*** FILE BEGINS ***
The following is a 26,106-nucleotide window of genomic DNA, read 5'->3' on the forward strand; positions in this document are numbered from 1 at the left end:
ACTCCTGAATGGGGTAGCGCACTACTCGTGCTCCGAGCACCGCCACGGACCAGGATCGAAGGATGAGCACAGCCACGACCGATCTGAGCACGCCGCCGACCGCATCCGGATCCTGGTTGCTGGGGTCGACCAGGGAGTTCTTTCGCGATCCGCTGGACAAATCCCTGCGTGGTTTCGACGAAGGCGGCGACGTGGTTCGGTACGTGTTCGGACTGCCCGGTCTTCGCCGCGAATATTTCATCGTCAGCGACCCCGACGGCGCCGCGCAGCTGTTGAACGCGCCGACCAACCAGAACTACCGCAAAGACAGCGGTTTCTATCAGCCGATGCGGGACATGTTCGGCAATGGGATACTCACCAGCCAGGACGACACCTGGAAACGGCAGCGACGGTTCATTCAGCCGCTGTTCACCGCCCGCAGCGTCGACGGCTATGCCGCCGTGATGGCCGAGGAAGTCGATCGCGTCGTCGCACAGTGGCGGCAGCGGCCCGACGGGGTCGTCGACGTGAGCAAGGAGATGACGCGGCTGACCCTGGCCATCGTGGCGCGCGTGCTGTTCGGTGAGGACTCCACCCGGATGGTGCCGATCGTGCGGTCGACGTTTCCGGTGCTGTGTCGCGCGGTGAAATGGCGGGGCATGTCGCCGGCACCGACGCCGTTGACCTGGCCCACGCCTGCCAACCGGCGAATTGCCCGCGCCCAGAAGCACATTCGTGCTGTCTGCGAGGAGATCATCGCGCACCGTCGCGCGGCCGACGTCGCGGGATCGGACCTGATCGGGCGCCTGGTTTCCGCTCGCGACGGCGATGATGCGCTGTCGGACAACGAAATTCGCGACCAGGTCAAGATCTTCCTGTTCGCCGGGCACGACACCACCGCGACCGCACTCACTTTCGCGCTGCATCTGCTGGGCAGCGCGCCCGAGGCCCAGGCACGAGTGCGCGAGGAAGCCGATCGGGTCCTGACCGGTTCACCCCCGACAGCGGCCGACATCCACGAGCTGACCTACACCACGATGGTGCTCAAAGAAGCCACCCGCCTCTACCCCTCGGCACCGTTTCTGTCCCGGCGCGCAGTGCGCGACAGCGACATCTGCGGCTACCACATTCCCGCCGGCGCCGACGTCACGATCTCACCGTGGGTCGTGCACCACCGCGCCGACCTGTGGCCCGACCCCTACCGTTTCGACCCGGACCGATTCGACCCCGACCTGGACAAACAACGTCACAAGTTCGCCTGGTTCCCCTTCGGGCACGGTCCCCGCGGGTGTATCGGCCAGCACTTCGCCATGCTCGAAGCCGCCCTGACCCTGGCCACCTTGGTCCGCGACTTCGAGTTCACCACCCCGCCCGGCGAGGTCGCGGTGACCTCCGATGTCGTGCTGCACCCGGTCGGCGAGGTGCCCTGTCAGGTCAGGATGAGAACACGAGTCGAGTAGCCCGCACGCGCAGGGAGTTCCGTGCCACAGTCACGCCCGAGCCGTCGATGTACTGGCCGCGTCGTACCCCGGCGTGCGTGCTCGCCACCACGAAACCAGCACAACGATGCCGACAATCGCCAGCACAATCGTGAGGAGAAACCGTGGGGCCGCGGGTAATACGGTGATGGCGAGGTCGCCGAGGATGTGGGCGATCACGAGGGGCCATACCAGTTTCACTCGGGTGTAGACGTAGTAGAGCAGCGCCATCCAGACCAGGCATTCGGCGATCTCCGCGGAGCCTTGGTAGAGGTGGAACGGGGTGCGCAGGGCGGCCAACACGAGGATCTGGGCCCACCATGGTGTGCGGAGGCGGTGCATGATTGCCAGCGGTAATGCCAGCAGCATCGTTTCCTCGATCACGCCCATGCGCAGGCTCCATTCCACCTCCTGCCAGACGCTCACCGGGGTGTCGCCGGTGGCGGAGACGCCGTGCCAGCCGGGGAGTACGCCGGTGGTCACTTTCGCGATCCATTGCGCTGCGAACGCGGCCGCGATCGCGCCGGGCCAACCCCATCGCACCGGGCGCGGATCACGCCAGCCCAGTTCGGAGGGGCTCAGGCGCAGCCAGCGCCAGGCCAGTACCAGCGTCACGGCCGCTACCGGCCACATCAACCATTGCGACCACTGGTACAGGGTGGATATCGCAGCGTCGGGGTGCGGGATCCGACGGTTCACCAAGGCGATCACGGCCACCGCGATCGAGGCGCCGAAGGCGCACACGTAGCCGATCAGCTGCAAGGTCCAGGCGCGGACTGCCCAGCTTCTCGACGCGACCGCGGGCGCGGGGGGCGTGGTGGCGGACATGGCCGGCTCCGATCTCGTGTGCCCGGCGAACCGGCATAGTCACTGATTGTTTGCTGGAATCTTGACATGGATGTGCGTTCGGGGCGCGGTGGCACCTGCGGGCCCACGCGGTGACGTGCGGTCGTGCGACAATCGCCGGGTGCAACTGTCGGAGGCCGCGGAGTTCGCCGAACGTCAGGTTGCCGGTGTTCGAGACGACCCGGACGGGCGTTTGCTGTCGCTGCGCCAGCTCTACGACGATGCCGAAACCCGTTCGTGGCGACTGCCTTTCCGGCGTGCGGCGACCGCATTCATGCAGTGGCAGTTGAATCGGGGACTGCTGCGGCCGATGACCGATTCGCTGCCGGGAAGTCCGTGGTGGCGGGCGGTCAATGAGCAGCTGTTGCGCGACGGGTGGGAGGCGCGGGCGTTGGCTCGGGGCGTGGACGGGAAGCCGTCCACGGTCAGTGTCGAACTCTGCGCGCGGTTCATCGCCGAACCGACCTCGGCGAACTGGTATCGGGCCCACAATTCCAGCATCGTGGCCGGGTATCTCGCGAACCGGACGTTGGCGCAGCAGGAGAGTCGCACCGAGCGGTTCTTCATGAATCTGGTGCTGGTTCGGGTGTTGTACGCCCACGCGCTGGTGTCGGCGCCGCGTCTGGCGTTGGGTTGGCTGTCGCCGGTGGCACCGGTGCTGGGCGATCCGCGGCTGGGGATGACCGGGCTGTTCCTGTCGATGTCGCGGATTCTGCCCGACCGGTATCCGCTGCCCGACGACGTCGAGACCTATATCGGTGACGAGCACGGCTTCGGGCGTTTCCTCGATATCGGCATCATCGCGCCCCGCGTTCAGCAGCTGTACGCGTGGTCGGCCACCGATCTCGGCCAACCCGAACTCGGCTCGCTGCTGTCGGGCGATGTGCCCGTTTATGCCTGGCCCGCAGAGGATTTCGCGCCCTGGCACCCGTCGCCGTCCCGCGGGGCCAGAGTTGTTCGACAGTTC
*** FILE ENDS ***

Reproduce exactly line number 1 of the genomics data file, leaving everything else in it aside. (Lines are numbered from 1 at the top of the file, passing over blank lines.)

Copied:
The following is a 26,106-nucleotide window of genomic DNA, read 5'->3' on the forward strand; positions in this document are numbered from 1 at the left end: